Four Jewish teenagers were detained Wednesday after visiting the Temple Mount in Jerusalem. The arresting officer accused them of having bowed down, in violation of regulations at the site.
Rabbi Avraham Isaacs, who witnessed the events, denied that the four had prostrated themselves on the Mount.
The young men had obeyed police orders and stayed in a group, he said. At a certain point, they encountered a large group of Muslim men, who began yelling, “Allahu Akbar” at them.
The police officer who had accompanied them grew nervous and urged them to move on, Rabbi Isaacs said. He said the visit continued normally until they left the holy site, at which point the officer promptly arrested them.
Rabbi Isaacs said that he had not seen the young men bow. “This is a case of a police officer losing his cool. Attorneys must get involved to get them released quickly,” he said.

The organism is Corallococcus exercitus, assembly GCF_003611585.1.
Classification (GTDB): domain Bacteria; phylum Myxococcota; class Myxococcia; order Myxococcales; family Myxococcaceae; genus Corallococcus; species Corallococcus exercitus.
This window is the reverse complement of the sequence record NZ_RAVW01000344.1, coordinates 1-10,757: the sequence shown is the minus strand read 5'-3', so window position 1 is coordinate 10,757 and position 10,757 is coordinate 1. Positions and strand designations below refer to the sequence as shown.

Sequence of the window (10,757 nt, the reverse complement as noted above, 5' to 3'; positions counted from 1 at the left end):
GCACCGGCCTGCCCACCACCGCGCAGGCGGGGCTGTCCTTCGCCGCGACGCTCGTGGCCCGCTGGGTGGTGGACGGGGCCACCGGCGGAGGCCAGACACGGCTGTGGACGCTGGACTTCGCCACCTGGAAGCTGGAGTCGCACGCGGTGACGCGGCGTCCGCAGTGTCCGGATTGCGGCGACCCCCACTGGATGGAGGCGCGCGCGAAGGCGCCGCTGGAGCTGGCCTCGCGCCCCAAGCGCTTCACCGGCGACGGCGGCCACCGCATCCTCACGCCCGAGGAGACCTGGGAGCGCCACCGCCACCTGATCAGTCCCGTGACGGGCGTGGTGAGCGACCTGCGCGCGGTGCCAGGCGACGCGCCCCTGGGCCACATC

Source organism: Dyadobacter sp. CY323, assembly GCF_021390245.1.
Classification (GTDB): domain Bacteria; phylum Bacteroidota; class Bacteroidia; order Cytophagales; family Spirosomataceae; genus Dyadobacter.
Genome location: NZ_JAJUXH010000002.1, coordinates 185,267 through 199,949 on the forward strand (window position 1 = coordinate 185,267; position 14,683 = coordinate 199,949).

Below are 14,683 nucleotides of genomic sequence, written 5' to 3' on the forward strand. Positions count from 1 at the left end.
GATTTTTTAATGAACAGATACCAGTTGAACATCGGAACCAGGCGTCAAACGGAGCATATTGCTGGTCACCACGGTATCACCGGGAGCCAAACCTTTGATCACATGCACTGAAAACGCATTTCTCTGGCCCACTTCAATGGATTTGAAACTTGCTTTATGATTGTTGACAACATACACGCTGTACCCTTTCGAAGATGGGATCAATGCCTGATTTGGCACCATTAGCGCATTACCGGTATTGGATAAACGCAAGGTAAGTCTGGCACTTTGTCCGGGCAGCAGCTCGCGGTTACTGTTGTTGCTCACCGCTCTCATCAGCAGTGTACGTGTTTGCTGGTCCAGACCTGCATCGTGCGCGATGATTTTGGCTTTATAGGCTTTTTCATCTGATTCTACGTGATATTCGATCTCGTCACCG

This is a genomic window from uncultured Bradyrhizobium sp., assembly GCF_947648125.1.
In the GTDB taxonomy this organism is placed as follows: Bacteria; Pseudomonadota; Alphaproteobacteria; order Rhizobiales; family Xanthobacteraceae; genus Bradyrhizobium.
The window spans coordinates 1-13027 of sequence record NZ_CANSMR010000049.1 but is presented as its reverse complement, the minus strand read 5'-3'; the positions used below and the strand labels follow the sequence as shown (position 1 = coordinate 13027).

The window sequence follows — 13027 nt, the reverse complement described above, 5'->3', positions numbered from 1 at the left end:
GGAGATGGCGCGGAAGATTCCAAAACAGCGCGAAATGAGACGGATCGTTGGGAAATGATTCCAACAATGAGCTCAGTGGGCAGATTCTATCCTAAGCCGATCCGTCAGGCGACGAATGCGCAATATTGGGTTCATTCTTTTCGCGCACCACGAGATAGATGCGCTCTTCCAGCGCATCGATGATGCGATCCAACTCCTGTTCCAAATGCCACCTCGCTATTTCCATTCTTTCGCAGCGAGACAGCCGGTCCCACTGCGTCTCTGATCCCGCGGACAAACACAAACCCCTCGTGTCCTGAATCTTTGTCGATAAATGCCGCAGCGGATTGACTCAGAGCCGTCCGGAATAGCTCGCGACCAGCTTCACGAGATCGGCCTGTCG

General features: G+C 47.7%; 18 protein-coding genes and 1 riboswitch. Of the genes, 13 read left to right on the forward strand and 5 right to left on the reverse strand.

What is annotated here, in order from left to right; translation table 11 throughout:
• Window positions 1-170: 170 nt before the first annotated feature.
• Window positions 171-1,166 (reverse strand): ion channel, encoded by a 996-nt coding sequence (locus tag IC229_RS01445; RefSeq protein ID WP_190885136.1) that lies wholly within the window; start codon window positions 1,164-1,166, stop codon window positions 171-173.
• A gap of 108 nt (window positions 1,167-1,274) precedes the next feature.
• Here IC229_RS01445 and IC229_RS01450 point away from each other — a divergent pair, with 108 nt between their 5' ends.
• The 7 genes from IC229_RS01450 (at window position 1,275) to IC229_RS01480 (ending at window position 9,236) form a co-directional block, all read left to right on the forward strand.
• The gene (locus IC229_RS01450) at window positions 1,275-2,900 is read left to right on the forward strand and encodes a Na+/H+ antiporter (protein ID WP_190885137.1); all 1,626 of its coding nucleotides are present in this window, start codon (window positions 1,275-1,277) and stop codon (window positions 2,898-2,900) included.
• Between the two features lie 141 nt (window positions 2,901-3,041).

Attorney Aviad Visoly denounced the arrest, arguing that the young men should not have been arrested even if they did bow. Jews are allowed to bow on the Temple Mount, he said, and doing so is “a Torah command and an elementary civil right.”
Actually, he added, arresting defenseless minors for bowing on the Temple Mount is a serious crime called “wrongful arrest.”
He recommended that anyone who has experienced wrongful arrest after visiting the Temple Mount file a claim for damages against police until they cancel the current restrictions on Jewish worship at the site.
Judaism teaches that the Temple Mount is the holiest site on earth. The First and Second Temples once stood there.
It is currently home to the Al-Aqsa mosque, a fact that has led to friction as Muslim leaders accuse visiting Jews of planning to harm the mosque. Police have responded to Muslim violence by barring Jewish worship at the site, and restricting visiting hours.